Having run through Montaigne’s essays several times now, why do so again with a special focus on Stoicism. I have a few reasons.
The first is that Stoicism is hot right now. There are numerous philosophy influencers who focus on this particular modality, making it a potential niche – and given my unwillingness to court an audience in the past, perhaps this is personal growth.
Second, Stoicism is also the basis of Cognitive Behavioral Therapy, and it too is hot right now. Third, I have seen a few videos of late directly bringing Montaigne into this conversation, so perhaps there’s an opportunity for me to share some expertise.
The final reason is that I just need another big project to throw myself into and Montaigne is always my go-to solution for that. Plus, this URL is still fairly well known and easier to build on than a brand new platform, so why not?
So let me jump right into this, with Montaigne’s very first essay “We reach the same ends by discrepant means,” which has never been a favorite of mine, because it focuses almost entirely on military history. But it does include a very interesting accidental topic sentence for the full project (“Man is indeed an object miraculously vain, various and wavering. It is difficult to found a judgment on him which is steady and uniform.”)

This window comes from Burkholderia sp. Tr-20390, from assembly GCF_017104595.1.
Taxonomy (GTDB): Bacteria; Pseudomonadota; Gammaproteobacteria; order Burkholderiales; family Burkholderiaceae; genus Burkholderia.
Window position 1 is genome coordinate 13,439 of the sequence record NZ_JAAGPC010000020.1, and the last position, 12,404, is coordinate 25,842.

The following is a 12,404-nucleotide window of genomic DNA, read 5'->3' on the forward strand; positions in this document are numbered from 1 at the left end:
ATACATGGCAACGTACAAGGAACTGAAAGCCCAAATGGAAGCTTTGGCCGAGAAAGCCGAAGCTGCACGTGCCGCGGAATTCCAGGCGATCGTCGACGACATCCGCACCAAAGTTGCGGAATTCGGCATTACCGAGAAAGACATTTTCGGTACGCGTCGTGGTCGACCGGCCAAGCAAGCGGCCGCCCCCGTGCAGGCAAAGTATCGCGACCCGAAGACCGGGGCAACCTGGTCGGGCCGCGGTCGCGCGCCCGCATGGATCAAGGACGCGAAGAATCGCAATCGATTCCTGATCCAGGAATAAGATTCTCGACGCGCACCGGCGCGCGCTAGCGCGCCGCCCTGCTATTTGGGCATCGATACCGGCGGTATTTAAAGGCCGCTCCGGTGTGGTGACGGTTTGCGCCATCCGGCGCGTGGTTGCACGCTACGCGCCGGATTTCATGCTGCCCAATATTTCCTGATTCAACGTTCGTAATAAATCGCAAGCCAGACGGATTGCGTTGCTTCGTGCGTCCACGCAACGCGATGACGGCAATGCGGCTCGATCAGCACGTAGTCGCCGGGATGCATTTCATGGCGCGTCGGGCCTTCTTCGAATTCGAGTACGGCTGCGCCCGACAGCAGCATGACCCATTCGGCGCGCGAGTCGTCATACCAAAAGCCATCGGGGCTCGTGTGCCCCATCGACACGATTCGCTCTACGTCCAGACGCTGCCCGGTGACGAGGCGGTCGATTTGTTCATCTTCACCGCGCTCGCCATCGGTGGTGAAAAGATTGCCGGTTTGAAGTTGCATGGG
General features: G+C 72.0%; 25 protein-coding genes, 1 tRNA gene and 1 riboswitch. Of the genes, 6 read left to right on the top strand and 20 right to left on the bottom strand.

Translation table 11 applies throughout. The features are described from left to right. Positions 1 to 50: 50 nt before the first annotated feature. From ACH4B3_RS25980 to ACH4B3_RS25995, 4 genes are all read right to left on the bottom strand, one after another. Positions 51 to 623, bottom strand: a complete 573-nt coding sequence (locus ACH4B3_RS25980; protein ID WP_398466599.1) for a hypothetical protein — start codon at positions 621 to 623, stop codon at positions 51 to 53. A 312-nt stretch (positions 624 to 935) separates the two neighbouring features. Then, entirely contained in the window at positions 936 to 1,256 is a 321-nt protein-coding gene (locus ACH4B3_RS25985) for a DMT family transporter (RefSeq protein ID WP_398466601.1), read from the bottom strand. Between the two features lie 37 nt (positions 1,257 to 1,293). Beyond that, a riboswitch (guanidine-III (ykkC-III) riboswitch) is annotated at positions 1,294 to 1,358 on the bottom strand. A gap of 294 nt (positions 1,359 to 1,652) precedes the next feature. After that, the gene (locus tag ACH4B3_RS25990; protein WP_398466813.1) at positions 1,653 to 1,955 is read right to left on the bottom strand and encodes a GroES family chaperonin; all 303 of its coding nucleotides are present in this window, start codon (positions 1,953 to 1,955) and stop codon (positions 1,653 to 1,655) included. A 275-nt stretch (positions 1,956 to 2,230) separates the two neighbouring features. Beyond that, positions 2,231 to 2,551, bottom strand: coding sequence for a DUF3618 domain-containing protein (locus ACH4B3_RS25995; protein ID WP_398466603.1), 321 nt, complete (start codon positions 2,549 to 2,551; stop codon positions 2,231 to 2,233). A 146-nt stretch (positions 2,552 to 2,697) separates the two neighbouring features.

And, more interestingly to this project, it also includes Montaigne’s first mention of Stoicism, a mere five paragraphs into his first essay. He writes:
Both of these means would have swayed me easily, for I have a marvelous weakness towards mercy and clemency – so much so that I would be more naturally moved by compassion than by respect. Yet for the Stoics pity is a vicious emotion: they want us to succor the afflicted but not to give way and commiserate with them.
This is an intriguing line that leaves me wanting so much more – which Stoics backed this concept? As one who works for a humanitarian nonprofit, I’m intrigued by the concept of giving succor to suffering people, but not commiseration.
Unfortunately, Montaigne moves on quickly from this point and goes back to military history, neither developing his conclusion nor bringing in any Stoic thinkers. But if we return to that topic sentence paragraph I mentioned before, Montaigne does bring Zeno into the conversation, who he frequently refers to throughout the essays as the leader of the Stoic school. Montaigne writes:
... and great-heartedness of Zeno, a citizen who assumed full responsibility for the public wrong-doing and who begged no other favor than alone to bear the punishment of it.
The Zeno anecdote doesn’t relate to the earlier statement about the Stoics. And according to a footnote by editor/translator M.A. Screech, Montaigne erred here, and really meant Stheno, the Gorgon sister from Greek mythology. But the Screech note doesn’t make sense, there’s nothing in Stheno’s mythological story that relates to this point at all. The closest Zeno comes to it is a story about a slaves who stole from him and remarked that he could help it, he was fated to steal – leading Zeno to remark that, true, but you were fated to be beaten as well.
So is Montaigne being ironic by calling Zeno great-hearted? If so, perhaps the anecdote relates to his earlier point about Stoicism after all. As it’s written, it’s impossible to tell what Montaigne met about either point. Thankfully, his thinking becomes clearer as the project continues.